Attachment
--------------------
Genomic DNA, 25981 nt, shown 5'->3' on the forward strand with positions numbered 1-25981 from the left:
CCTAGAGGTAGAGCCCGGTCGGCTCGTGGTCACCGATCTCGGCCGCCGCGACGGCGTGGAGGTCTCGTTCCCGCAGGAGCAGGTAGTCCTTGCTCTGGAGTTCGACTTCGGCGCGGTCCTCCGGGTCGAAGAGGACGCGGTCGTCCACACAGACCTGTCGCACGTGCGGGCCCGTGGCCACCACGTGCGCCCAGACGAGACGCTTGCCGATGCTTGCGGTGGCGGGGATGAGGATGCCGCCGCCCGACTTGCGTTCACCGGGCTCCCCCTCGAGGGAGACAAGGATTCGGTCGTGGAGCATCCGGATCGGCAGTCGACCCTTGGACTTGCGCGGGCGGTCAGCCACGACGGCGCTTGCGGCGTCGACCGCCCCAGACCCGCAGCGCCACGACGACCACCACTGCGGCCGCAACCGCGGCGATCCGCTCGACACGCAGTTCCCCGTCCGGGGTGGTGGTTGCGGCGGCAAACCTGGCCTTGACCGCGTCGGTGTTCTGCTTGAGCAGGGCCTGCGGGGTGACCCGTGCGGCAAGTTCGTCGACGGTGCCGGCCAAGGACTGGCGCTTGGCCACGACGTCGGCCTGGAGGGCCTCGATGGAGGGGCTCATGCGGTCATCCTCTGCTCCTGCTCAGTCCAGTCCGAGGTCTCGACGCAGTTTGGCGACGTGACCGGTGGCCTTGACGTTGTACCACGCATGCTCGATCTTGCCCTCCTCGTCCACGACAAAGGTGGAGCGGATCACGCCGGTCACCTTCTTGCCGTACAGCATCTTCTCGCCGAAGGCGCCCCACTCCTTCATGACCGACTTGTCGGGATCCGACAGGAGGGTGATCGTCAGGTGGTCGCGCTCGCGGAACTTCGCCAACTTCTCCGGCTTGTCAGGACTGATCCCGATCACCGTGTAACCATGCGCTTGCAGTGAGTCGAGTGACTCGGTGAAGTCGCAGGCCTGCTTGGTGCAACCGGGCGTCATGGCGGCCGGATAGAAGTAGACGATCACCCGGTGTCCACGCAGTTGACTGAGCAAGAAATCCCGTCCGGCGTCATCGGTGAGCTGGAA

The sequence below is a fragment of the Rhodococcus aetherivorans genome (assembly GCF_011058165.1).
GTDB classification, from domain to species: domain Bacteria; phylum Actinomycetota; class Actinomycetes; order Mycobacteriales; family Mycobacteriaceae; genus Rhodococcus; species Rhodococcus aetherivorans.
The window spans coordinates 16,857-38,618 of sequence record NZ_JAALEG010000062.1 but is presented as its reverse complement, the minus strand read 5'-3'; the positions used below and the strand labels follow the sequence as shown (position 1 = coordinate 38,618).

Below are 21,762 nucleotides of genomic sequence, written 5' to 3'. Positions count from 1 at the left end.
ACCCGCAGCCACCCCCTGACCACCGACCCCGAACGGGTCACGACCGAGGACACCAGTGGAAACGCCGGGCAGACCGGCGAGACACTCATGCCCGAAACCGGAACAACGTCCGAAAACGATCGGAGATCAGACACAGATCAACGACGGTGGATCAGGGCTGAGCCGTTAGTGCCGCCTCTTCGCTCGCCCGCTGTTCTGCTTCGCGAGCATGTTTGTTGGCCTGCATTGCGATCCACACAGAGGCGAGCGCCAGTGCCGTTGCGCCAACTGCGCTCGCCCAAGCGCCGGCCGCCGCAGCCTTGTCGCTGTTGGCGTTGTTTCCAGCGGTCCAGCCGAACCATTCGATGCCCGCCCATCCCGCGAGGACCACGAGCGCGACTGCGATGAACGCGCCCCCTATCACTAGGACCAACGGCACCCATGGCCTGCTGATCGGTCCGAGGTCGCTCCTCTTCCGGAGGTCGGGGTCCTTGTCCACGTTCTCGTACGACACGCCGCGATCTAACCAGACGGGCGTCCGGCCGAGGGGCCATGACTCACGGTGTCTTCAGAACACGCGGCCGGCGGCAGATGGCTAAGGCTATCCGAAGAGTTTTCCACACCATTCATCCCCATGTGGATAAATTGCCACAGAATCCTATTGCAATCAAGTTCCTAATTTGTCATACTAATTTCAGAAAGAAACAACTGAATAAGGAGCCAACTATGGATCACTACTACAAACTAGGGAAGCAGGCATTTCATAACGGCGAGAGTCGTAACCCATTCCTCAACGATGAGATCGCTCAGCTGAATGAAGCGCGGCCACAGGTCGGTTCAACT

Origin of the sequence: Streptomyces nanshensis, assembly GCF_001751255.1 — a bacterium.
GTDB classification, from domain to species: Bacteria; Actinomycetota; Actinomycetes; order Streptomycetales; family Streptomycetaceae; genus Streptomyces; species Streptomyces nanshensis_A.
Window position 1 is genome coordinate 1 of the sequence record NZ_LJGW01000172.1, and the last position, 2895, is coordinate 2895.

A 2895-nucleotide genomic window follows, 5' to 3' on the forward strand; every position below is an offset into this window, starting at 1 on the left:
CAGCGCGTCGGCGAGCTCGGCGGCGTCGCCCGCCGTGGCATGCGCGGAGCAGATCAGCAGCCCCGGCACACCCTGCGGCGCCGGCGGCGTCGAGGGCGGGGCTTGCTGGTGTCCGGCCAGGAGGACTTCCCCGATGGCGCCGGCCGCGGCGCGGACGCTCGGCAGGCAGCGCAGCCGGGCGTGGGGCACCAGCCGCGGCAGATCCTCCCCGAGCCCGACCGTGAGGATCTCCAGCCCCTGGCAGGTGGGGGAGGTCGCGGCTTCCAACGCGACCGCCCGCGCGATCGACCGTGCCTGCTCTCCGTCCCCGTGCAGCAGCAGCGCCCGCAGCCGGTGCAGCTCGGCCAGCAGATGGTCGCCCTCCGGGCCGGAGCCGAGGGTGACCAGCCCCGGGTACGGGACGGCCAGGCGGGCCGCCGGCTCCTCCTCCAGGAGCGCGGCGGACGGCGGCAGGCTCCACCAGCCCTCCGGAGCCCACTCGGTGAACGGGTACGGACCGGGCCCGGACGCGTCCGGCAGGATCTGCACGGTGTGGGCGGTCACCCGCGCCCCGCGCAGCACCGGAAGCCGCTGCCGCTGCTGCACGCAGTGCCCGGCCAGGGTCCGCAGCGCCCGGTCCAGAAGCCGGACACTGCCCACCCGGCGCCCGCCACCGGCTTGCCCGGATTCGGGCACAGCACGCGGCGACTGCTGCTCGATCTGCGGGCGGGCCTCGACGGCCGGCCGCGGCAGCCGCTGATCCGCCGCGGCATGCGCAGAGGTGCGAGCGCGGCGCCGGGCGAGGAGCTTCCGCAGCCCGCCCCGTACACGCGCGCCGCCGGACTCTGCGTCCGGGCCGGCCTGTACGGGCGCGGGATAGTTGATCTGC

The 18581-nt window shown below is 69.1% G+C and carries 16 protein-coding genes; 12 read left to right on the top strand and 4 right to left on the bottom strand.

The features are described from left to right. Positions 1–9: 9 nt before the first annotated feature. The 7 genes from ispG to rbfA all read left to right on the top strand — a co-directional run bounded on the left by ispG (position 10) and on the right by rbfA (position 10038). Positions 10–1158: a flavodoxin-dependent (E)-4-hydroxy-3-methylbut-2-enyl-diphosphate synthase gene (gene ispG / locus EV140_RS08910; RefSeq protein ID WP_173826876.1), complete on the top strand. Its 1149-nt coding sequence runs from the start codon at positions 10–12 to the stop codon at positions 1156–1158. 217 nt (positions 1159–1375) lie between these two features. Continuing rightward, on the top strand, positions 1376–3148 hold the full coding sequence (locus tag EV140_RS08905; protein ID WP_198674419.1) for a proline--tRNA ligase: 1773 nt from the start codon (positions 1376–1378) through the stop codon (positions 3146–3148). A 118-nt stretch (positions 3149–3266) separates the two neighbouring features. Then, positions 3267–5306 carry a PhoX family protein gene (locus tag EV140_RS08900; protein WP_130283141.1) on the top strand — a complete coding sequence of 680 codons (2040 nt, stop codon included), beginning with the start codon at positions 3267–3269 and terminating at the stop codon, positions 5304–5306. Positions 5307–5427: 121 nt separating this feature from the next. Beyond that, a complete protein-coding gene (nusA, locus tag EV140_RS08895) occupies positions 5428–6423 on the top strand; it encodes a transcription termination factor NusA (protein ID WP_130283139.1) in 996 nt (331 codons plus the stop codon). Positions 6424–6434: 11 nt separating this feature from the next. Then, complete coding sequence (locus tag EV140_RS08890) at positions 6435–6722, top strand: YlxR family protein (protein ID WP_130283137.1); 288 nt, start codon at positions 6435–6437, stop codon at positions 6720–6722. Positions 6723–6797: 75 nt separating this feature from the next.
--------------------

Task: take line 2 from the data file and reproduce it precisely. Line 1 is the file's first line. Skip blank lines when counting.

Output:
CCTAGAGGTAGAGCCCGGTCGGCTCGTGGTCACCGATCTCGGCCGCCGCGACGGCGTGGAGGTCTCGTTCCCGCAGGAGCAGGTAGTCCTTGCTCTGGAGTTCGACTTCGGCGCGGTCCTCCGGGTCGAAGAGGACGCGGTCGTCCACACAGACCTGTCGCACGTGCGGGCCCGTGGCCACCACGTGCGCCCAGACGAGACGCTTGCCGATGCTTGCGGTGGCGGGGATGAGGATGCCGCCGCCCGACTTGCGTTCACCGGGCTCCCCCTCGAGGGAGACAAGGATTCGGTCGTGGAGCATCCGGATCGGCAGTCGACCCTTGGACTTGCGCGGGCGGTCAGCCACGACGGCGCTTGCGGCGTCGACCGCCCCAGACCCGCAGCGCCACGACGACCACCACTGCGGCCGCAACCGCGGCGATCCGCTCGACACGCAGTTCCCCGTCCGGGGTGGTGGTTGCGGCGGCAAACCTGGCCTTGACCGCGTCGGTGTTCTGCTTGAGCAGGGCCTGCGGGGTGACCCGTGCGGCAAGTTCGTCGACGGTGCCGGCCAAGGACTGGCGCTTGGCCACGACGTCGGCCTGGAGGGCCTCGATGGAGGGGCTCATGCGGTCATCCTCTGCTCCTGCTCAGTCCAGTCCGAGGTCTCGACGCAGTTTGGCGACGTGACCGGTGGCCTTGACGTTGTACCACGCATGCTCGATCTTGCCCTCCTCGTCCACGACAAAGGTGGAGCGGATCACGCCGGTCACCTTCTTGCCGTACAGCATCTTCTCGCCGAAGGCGCCCCACTCCTTCATGACCGACTTGTCGGGATCCGACAGGAGGGTGATCGTCAGGTGGTCGCGCTCGCGGAACTTCGCCAACTTCTCCGGCTTGTCAGGACTGATCCCGATCACCGTGTAACCATGCGCTTGCAGTGAGTCGAGTGACTCGGTGAAGTCGCAGGCCTGCTTGGTGCAACCGGGCGTCATGGCGGCCGGATAGAAGTAGACGATCACCCGGTGTCCACGCAGTTGACTGAGCAAGAAATCCCGTCCGGCGTCATCGGTGAGCTGGAA